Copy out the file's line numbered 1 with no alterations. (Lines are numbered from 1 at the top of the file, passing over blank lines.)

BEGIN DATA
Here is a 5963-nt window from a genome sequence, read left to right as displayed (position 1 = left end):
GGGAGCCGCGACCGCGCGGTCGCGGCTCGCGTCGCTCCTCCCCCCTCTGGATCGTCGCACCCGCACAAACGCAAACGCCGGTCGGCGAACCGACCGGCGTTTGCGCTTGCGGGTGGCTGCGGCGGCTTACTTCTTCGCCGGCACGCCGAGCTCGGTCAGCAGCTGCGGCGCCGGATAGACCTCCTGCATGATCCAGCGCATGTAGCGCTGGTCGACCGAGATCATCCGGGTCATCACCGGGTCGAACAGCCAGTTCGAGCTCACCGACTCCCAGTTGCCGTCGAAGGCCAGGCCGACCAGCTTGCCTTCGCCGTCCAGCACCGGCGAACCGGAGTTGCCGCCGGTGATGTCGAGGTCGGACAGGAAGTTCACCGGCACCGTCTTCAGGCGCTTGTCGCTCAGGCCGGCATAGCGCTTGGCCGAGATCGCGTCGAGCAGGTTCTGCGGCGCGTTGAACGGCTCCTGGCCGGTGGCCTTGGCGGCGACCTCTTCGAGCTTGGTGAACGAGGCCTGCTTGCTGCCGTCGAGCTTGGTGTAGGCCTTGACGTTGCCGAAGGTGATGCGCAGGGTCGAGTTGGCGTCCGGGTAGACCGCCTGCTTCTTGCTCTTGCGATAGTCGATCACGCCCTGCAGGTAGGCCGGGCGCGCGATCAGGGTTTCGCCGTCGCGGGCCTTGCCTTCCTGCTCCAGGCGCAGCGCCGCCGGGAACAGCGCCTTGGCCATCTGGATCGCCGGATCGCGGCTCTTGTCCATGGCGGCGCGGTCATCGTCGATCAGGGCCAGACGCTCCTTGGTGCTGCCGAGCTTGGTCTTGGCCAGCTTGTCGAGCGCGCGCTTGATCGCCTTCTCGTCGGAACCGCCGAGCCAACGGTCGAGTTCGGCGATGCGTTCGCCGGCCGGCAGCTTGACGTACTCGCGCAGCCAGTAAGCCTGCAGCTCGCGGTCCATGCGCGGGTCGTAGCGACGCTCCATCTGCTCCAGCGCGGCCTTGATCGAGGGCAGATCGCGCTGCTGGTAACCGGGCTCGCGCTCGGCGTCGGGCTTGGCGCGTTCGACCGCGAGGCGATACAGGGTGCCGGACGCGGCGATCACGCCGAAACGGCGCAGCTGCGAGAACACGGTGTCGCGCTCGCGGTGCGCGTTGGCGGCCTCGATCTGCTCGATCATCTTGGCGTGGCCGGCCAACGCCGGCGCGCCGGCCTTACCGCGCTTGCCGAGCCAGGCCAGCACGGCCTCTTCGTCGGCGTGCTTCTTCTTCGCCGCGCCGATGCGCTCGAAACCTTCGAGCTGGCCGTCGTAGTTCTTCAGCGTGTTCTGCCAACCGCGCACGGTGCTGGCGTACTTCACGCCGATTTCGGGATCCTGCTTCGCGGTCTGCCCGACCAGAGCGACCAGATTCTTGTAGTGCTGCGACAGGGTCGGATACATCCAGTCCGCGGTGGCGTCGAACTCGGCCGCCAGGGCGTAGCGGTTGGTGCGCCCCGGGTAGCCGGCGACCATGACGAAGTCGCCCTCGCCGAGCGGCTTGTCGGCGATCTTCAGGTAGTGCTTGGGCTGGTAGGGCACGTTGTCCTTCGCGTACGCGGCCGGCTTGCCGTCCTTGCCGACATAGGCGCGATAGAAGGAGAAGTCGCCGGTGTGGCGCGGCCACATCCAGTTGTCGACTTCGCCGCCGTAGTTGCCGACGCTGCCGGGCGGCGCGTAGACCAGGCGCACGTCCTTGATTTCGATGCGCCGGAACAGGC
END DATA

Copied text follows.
Here is a 5963-nt window from a genome sequence, read left to right as displayed (position 1 = left end):